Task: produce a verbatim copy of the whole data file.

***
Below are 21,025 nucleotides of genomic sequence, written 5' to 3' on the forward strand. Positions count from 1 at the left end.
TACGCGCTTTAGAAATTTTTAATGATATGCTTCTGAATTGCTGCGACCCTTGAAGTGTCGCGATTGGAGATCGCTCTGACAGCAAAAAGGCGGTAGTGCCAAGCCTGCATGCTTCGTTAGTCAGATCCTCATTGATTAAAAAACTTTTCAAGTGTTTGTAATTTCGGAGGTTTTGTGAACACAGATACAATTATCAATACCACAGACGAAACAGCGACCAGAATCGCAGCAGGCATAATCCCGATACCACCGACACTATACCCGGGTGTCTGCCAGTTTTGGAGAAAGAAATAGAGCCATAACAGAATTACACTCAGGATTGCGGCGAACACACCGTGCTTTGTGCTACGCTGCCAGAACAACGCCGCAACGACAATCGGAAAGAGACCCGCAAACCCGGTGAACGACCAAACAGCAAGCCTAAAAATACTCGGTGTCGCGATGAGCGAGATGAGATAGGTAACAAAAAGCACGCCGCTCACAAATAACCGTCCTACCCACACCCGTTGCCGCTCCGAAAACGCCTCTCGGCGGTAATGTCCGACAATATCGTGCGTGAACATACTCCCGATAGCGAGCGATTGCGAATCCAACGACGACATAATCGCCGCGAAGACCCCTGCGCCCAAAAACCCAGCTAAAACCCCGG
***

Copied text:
Below are 21,025 nucleotides of genomic sequence, written 5' to 3' on the forward strand. Positions count from 1 at the left end.
TACGCGCTTTAGAAATTTTTAATGATATGCTTCTGAATTGCTGCGACCCTTGAAGTGTCGCGATTGGAGATCGCTCTGACAGCAAAAAGGCGGTAGTGCCAAGCCTGCATGCTTCGTTAGTCAGATCCTCATTGATTAAAAAACTTTTCAAGTGTTTGTAATTTCGGAGGTTTTGTGAACACAGATACAATTATCAATACCACAGACGAAACAGCGACCAGAATCGCAGCAGGCATAATCCCGATACCACCGACACTATACCCGGGTGTCTGCCAGTTTTGGAGAAAGAAATAGAGCCATAACAGAATTACACTCAGGATTGCGGCGAACACACCGTGCTTTGTGCTACGCTGCCAGAACAACGCCGCAACGACAATCGGAAAGAGACCCGCAAACCCGGTGAACGACCAAACAGCAAGCCTAAAAATACTCGGTGTCGCGATGAGCGAGATGAGATAGGTAACAAAAAGCACGCCGCTCACAAATAACCGTCCTACCCACACCCGTTGCCGCTCCGAAAACGCCTCTCGGCGGTAATGTCCGACAATATCGTGCGTGAACATACTCCCGATAGCGAGCGATTGCGAATCCAACGACGACATAATCGCCGCGAAGACCCCTGCGCCCAAAAACCCAGCTAAAACCCCGG